Invitation, persuasion, inducing, urging; to urge, induce, persuade, incite, instigate, prevail upon, attract, allure, entice, draw. Yakatá ang bátà sa pagkádlaw. Make the baby laugh. Induce the baby (by playing with it, or the like) to laugh. Iyakát akó siníng bátà sa pagkasádya (sa pagkádlaw). Please do something to-entertain,-amuse, the baby (to make it laugh). Ginyakát akó níya sa pagtámbong sa báile. He induced me to go to the dance. Walâ kúntà silá sing lúyag sa pagsugál, ápang si Fuláno sa íla ang nagyakát. Really they had no desire to gamble, but N.N. induced them to play at cards. Silíng níla mahípus siá; índì man galî, kay ginyakát nínyo. They said he was a quiet (silent, taciturn) man; but he is not, as (you saw yourself when) you drew him out (paid much attention to him). Walâ gid siá sing gána sa pagtán-aw sang síni, kon índì pagyakatón. She has no desire to go to a moving-picture theatre; she has to be prompted. Hinúgay kamó sang gáhud dirâ! Ari si Kwan ay, nagapangyakát (sang gáhud)! Stop that noise there! But, good (great) heavens, that fellow, what's his name, is always so rowdy, boisterous, inciting others to make a noise. Amó gid inâ ang kinaugálì siní nga bátà nga walâ pagkádlaw? Yakatá, kay tan-awón ta. Is that the baby without a smile? Just play with it and let us see. (see hágad, ágda, tulúd, ís-is, galít, sótsot, súdyot).


yámat

Hiligaynon

An expletive nearly equivalent to yáwa. Yámat! Blast it! Dash it! Confound it! Damn it! To hell with it! Yámat, nabúgtò ang kalát. Hang it! The rope has snapped! Yámat, anó ang lábut mo! What the devil is that! to you! Yámat, naglupók ang góma! Damn it, the tyre has burst! (see yáwà, líntì, gátud, yádan).


yáwat

Hiligaynon

Of use, useful, serviceable, advantageous, worth something, profitable, not to be thrown away; to be of use, etc.; to go to, become the (useful) property of, or the like. Yáwat seems always to be used with a following pa, e.g. Yáwat pa inâ. That is useful yet. It would be a pity to throw it away. Básì pa lang nga iyáwat pa sa ímo inâ. That may finally be given to you. You may yet become the proprietor of it. (see yádì, panginyáwat, pangunyádì).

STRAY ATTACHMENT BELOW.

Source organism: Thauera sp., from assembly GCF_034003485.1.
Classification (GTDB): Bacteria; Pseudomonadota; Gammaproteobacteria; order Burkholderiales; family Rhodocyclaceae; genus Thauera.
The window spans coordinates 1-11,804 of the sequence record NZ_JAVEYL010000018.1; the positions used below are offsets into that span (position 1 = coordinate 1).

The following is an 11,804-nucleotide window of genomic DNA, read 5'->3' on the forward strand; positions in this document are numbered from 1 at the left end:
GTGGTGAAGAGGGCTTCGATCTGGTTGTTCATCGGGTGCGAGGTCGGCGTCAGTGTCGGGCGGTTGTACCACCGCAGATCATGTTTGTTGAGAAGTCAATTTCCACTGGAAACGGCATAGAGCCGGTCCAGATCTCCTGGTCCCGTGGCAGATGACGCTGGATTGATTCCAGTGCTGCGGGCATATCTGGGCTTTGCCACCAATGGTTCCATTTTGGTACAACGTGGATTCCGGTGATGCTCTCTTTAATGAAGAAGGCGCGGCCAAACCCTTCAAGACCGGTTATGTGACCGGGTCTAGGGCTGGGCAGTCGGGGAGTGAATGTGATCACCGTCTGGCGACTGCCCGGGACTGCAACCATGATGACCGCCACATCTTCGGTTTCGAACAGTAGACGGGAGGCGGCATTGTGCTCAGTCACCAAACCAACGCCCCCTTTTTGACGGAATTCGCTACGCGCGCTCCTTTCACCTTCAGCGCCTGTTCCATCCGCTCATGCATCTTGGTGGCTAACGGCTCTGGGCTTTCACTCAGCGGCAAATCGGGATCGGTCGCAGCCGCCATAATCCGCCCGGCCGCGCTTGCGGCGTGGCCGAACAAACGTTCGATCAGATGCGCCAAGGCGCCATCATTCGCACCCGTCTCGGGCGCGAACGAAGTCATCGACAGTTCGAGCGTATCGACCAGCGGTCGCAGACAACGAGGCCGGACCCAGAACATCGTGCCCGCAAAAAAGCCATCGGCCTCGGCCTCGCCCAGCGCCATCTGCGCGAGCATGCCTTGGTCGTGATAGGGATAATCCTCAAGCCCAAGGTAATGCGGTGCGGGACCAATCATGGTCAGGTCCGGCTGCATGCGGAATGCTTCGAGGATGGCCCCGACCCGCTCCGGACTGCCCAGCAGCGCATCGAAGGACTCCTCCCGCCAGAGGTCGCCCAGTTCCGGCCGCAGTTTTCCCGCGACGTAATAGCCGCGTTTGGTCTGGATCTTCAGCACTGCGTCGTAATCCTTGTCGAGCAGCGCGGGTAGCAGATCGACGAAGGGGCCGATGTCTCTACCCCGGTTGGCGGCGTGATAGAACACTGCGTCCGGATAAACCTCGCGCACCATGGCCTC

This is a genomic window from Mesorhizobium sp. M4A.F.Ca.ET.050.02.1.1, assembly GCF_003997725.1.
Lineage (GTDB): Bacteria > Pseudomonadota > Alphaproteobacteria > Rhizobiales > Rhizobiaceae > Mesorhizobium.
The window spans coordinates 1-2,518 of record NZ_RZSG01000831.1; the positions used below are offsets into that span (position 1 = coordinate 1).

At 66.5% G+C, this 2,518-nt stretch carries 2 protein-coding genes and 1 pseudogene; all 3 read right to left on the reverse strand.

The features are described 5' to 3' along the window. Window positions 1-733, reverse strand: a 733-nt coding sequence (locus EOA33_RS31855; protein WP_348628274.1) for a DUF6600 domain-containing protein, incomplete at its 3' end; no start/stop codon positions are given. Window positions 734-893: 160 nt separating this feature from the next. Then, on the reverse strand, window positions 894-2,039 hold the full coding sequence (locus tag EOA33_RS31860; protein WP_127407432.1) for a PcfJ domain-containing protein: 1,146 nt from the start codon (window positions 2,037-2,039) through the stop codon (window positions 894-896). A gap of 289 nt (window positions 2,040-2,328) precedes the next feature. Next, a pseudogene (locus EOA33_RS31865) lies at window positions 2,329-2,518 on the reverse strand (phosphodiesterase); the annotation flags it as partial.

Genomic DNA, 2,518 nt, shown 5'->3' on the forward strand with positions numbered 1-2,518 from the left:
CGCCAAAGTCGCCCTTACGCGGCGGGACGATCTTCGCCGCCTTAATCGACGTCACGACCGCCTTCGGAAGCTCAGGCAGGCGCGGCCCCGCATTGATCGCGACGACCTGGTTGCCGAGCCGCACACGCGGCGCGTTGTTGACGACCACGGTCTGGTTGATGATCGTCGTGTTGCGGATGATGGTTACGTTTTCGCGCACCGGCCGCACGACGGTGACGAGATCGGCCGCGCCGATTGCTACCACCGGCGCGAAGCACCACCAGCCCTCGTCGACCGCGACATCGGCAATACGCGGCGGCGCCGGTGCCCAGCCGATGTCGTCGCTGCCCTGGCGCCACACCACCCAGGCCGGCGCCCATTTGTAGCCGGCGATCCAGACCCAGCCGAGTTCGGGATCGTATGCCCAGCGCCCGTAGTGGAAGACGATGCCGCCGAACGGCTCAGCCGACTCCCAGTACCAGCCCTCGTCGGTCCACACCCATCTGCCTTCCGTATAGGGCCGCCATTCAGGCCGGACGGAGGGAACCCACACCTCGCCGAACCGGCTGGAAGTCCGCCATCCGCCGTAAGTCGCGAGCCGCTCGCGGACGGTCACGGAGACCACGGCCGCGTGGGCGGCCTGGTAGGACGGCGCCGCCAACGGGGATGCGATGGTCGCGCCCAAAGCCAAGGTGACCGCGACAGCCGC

yókò

Hiligaynon

(B) To crease, cause wrinkles, wrinkle, furrow.-Kon pungkoán mo ang báyò magayókò. If you sit on the jacket, it will be creased. Indì mo pagyokóon ang ákon delárgo. Don't crease my trousers. (see yókot, úkut).


yúdyud

Hiligaynon

To pull, drag, draggle, trail along the ground, or the like. Yudyurá (-udá) ang idô nga patáy sa búhò kag ilubúng. Drag the dead dog to the hole and bury it. Ginayudyurán níya ang salúg sang sáko nga nasúdlan sang humáy. He is pulling the sack of rice over the floor. (see gúyud, gánoy).


yunâ

Hiligaynon

To be or become unsavoury, tasteless, insipid, flat, said of overdone tubers, meat, fish, etc. Ang kárne nagyunâ, hay natám-an kang lágà. (Ang kárne nagyutâ kay natám-an sang lâgâ). The meat is tasteless, because it has been boiled too long.


yúnke

Hiligaynon

(Sp. yunque) Anvil, smithy; a percolator for straining sugar cane juice (inutús, íntus) previous to boiling it. (see landasán, salaán).


yúpyup

Hiligaynon

A whiff of smoke, of opium, etc.; to inhale, suck in, imbibe. Isá ka yúpyup sang asó sang tabákò. A whiff of tobacco smoke. Palayúpyup siá sang ápyan (apyán). He is an opium smoker. Indì kamó magyúpyup sing ápyan, kay maláin inâ sa láwas páti sa kalág. Don't smoke opium, because it is bad both for body and soul. (see súyup, sópsop).


yúyo

Hiligaynon

A toy in the form of a disk tied to a string. The string is wound in a groove round the edge of the disk, the disk is thrown and when it reaches the end of the string, it winds itself up again, and returns to the hand.